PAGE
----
In the last half of 1945, news of the war’s end and aftermath shared space with reports of a battle on the home front, led by a woman. She was Elizabeth O. Hayes, MD, doctor for a coal company that owned the town of Force, PA, where sewage contaminated the drinking waters, and ambulances sank into muddy unpaved roads while corrupt managers, ensconced in Manhattan high-rises, refused to make improvements.
When Hayes resigned to protest intolerable living conditions, 350 miners followed her in strike, shaking the foundation of the town and attracting a national media storm. Press – including women reporters, temporarily assigned to national news desks in wartime – flocked to the small mining town to champion Dr. Hayes’ cause. Slim, blonde, and 33, “Dr. Betty” became the heroine of an environmental drama that captured the nation’s attention, complete with mustache-twirling villains, surprises, setbacks, and a mostly happy ending.
News outlets ranging from Business Week to the Daily Worker applauded her guts. Woody Guthrie wrote a song about her. Soldiers followed her progress in the military newspaper Stars and Stripes, flooding her with fan mail. A Philadelphia newspaper recommended Dr. Betty’s prescription to others: “Rx: Get Good and Angry.” President Harry S. Truman referred her grievances to his justice department, which handed her a victory.
A Mighty Force is the only book, popular or academic, written about Hayes. Readers interested in feminism, the environment, corporate accountability, and the World War II home front will be excited to discover this engaging, untold episode in women’s history. Fortunately, a fascinated press captured Hayes’s words and deeds in scores of news pieces. Author Marcia Biederman uses these pieces, written by major news outlets and tiny local papers, as well as interviews with descendants, letters written by Hayes’s opponents, union files, court records, an observer’s scrapbook, mining company data, and a journalist’s oral history to tell the story of Dr. Betty and her pursuit of public health for the first time.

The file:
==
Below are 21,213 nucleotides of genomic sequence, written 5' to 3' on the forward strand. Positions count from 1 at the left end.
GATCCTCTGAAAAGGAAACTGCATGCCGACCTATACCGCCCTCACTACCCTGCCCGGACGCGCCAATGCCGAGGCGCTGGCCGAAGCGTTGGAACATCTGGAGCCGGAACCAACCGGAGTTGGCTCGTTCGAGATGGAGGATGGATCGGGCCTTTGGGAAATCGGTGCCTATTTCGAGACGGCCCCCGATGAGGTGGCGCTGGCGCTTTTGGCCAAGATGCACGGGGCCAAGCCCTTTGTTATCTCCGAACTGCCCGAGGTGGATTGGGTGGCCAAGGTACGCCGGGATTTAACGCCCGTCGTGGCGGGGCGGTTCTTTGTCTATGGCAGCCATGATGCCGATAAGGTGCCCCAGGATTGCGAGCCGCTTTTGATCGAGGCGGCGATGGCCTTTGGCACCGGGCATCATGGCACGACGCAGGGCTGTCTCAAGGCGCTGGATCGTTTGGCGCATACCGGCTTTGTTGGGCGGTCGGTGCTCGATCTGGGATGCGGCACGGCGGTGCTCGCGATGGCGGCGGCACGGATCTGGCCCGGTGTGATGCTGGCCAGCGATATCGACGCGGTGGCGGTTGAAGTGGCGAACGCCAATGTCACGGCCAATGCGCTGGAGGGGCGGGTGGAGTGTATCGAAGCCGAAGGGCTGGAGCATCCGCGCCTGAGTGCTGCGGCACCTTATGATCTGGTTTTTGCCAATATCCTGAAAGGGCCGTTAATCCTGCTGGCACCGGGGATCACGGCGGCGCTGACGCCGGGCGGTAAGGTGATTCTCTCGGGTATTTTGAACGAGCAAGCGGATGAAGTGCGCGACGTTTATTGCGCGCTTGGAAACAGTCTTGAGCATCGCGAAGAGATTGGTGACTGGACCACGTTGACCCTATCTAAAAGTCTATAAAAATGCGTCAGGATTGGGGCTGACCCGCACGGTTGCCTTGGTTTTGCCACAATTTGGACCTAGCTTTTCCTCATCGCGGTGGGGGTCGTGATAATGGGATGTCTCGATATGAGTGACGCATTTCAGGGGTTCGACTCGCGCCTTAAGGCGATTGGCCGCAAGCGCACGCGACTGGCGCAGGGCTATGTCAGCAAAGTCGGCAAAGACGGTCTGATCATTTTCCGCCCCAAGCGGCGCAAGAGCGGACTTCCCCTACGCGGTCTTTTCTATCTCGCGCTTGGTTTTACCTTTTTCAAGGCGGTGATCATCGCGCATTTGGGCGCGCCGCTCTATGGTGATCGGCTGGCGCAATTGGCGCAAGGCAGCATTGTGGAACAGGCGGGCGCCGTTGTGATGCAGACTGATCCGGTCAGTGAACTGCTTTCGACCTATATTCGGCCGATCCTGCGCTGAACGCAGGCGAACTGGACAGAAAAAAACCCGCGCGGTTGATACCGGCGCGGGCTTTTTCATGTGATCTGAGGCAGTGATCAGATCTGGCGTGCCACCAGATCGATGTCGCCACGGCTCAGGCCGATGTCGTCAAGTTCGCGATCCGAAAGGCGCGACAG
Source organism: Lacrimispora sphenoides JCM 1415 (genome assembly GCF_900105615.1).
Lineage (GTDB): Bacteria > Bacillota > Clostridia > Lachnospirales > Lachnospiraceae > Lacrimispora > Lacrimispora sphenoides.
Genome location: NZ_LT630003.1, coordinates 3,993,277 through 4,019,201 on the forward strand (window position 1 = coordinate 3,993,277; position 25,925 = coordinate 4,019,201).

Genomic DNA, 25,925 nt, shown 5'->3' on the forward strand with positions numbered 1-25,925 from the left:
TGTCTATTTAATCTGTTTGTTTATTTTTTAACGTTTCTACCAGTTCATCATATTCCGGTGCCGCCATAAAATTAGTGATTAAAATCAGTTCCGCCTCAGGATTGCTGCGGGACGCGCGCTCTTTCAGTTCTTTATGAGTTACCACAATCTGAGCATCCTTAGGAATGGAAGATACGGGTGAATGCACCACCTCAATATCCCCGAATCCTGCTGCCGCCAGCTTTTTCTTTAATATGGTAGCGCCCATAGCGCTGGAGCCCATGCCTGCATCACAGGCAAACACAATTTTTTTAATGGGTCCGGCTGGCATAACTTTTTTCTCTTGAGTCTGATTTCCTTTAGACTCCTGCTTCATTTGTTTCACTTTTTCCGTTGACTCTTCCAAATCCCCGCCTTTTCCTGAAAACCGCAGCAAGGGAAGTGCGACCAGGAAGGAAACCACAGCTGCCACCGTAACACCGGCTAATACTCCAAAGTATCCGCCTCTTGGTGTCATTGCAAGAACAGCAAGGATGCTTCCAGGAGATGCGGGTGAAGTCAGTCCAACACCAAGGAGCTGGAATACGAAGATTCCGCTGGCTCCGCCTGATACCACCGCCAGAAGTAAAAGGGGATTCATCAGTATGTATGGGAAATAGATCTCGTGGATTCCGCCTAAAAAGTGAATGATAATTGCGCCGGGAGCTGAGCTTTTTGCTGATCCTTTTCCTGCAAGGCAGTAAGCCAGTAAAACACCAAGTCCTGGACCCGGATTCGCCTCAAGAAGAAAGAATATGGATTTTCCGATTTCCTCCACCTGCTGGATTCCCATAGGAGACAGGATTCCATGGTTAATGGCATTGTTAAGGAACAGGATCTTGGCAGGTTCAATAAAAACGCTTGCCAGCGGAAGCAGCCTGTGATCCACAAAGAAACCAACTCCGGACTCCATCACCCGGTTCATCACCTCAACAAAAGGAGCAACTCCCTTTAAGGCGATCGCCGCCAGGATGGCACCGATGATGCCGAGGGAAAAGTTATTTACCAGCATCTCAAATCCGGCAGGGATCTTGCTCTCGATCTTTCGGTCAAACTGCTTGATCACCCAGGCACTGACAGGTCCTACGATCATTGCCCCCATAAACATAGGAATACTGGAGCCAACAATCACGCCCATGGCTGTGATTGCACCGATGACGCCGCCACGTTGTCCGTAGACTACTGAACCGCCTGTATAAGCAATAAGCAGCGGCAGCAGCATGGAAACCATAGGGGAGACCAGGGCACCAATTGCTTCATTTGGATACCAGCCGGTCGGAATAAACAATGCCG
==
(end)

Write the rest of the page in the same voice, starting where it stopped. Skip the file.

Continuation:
Marcia Biederman has contributed more than 150 articles to the New York Times, writing about everything from ice dancing to automobile wheel repair. She was a staff reporter for Crain’s New York Business and an editor for Chain Store Age. Her work has appeared in New York magazine, the New York Observer, and Newsday. She is the author of several books including Popovers and Candlelight: Patricia Murphy and The Rise and Fall of a Restaurant Empire, published by SUNY Press in 2018, and Scan Artist: How Evelyn Wood Convinced the World That Speed Reading Worked, published by Chicago Review Press in 2019.
"In dramatic detail, A Mighty Force brings to life the story of Dr. Elizabeth Hayes who, true to the oath that she took as a physician, bravely fought against powerful forces on behalf of her vulnerable patients. Dr. Betty should be a household name – not only did she pave the way for improved health and wellness of miners everywhere, but she also paved the way for generations of women physicians to walk out of their clinics demanding better for their patients."
– Mona Hanna-Attisha, Flint, Michigan pediatrician and author of What the Eyes Don't See: A Story of Crisis, Resistance, and Hope in an American City
“An engrossing, fast-paced biography of a woman who devoted years of her life to a heroic fight against the appallingly unsanitary conditions of a mining town and the venality of its intransigent owners.”
–Cathy Curtis, author of A Splendid Intelligence: The Life of Elizabeth Hardwick
“Even though her subject's personal papers have not survived, Marcia Biederman has successfully documented the events that made Dr. Betty Hayes briefly famous as a company doctor and advocate for public health and sanitation. Biederman captures the spirit of 1945 and 1946 in A Mighty Force, which chronicles the persistence of Dr. Betty and her miners, the strategies of resistance by corporate managers and owners, and the squalid living conditions that mining families were forced to endure in unincorporated company-owned towns.”
– Janet Wells Greene, Ph.D., author, Cameras in the Coalfields: Photographs as Evidence for Comparative Coalfield History
NetGalley review: 5 stars
Last Updated 28 Jun 2021
"Amazing and inspirational. 2 words that barely describe what environmental health activist Dr Elizabeth Hayes work means to our world. I learned a lot about a woman I had never heard of! This book was really well done, made it easy for me to read and I honestly think it should be required reading in science classes. Absolutely great book about a true hero for people and the environmental activism movement."
—Holly Senecal, Consumer Reviewer
“This spirited biography rescues a well-deserving public health crusader from obscurity.” —Publishers Weekly
NetGalley Review: 5 stars
Last updated on 26 Sep 2021
"Great story-telling about an unsung hero
I loved this book. The story-telling and character development are excellent. The book reads more like a novel than a history book; it is so much more than a list of names and dates. The story is well paced and I found it difficult to put the book down. It has everything I was expecting, a mix of history, science, and politics. The hardest part of the book to accept was that such unsanitary conditions existed so late into the 20th century. I had to check the dates on occasion as a reality check. This is a great read about an unsung hero and I recommend it for anyone interested in history or public health. Thank you to Netgalley and Rowman & Littlefield for the advance reader copy."—Stephen Goldberg, freelance reviewer